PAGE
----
Typhoid takeaways from the World Health Assembly

This week, health leaders from World Health Organization (WHO) member states are meeting for the 71st World Health Assembly (WHA), where they will discuss a variety of important health topics. While typhoid isn’t explicitly on the agenda this year, there are several topics that have implications for prevention and control of typhoid.

At this meeting, the WHA will adopt the strategic framework and priorities that will guide WHO from 2019 to 2023. The draft contains three ambitious and overarching goals:

  1. 1 billion more people enjoying universal health care;
  2. 1 billion more people better protected from health emergencies; and
  3. 1 billion more people enjoying better health and wellbeing.

Typhoid impacts nearly 12 million lives each year, limiting the health and wellbeing of those infected as well as their families and communities.  People with limited access to healthcare or suffering in the midst of health emergencies are often most vulnerable. Improving universal health care, including access to typhoid conjugate vaccines (TCVs), and ensuring vulnerable families and communities are protected against health emergencies will help protect against typhoid.

One major focal area to ensure WHO’s strategic priorities are met by 2023 is to address and tackle antibiotic resistance. Typhoid, along with many other bacterial diseases, is becoming increasingly resistant to available antibiotics, limiting our ability to effectively treat the infections. Resistance has been seen to all classes of antibiotics used for the treatment of typhoid, and an extensively drug-resistant strain has been identified as the cause of an ongoing outbreak in Pakistan, leaving only one antibiotic left to treat it. WHO recognizes this threat. Salmonella Typhi, the bacteria responsible for typhoid, is classified as a high-priority bacteria for research and development into new antibiotics. The good news for people at risk for drug-resistant typhoid is that we have tools available to prevent typhoid – TCVs and safe water, sanitation, and improved hygiene practices – that minimize the need for antibiotics.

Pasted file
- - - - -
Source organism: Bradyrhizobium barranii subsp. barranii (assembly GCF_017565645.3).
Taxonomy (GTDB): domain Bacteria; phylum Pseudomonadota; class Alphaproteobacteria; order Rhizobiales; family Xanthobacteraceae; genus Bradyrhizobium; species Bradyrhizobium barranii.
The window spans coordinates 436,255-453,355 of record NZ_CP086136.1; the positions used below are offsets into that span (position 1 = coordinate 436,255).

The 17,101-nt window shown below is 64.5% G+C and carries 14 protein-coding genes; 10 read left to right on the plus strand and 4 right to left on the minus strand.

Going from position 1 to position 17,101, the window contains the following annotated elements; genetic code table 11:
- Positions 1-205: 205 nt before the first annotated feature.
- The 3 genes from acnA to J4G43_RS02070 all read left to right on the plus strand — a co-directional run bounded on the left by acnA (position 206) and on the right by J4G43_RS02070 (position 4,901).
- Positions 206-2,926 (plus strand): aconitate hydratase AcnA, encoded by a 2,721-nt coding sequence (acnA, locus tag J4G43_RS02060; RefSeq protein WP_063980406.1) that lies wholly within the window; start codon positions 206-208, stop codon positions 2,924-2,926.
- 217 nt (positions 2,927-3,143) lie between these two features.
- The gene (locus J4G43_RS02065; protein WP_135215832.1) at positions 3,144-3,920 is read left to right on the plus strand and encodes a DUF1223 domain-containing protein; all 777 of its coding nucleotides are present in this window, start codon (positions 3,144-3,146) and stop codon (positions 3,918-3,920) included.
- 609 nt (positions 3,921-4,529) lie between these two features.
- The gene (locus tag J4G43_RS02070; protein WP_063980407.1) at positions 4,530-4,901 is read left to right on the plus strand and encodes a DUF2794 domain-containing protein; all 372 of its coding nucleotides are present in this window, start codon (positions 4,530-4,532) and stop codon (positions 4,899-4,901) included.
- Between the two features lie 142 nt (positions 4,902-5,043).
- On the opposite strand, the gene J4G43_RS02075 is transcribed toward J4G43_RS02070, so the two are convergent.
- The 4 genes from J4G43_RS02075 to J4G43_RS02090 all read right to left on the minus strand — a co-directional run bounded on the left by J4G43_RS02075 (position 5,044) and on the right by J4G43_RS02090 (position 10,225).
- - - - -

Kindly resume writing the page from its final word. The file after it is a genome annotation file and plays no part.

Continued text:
WHA is also poised to discuss the environment and climate change, which affect health and can expand infectious disease risks. Typhoid is a waterborne disease spread through contaminated food and water. Lack of clean water and proper sanitation systems provide a conducive environment for typhoid to spread. With millions around the world currently lacking clean water and adequate sanitation, the growing effects of climate change will only exacerbate these challenges. For example, climate change increases the likelihood for more extreme weather events, including droughts and floods. When water becomes scarce during a drought, people are forced to search for water often in shallow areas, increasing the likelihood that the water is contaminated with typhoid or other bacteria. Floods, on the other hand, can overwhelm a town or city’s sanitation infrastructure, allowing sewage to seep into the water supply. An ongoing outbreak in Zimbabwe is the result of a contaminated water supply. As our world’s leaders grapple with how to halt climate change and mitigate its ongoing effects, efforts to prevent typhoid such as TCVs and clean water and sanitation are all the more imperative.

Addressing access to medicines and vaccines is also top of mind during this WHA. Vaccines and medicines have to reach those who need them to make an impact and save lives. Access to and availability of key typhoid prevention and treatment tools – TCVs and antibiotics – is often limited in the communities that need them most. As leaders pick up the thread about improving access to and availability of health commodities, we continue our goal to accelerate introduction of TCVs as part of an integrated approach to typhoid prevention and control.

Typhoid may not be front and center at WHA this week, but it’s still present. TCVs and access to safe water and improved sanitation are integral not only to prevent and control typhoid but also to help prevent drug resistance, strive toward universal health care, mitigate the effects of climate change, and ensure that 1 billion people live healthier, happier lives.

Photo Credit: PATH/Eric Becker

Elayna Oberman is a communications associate at PATH.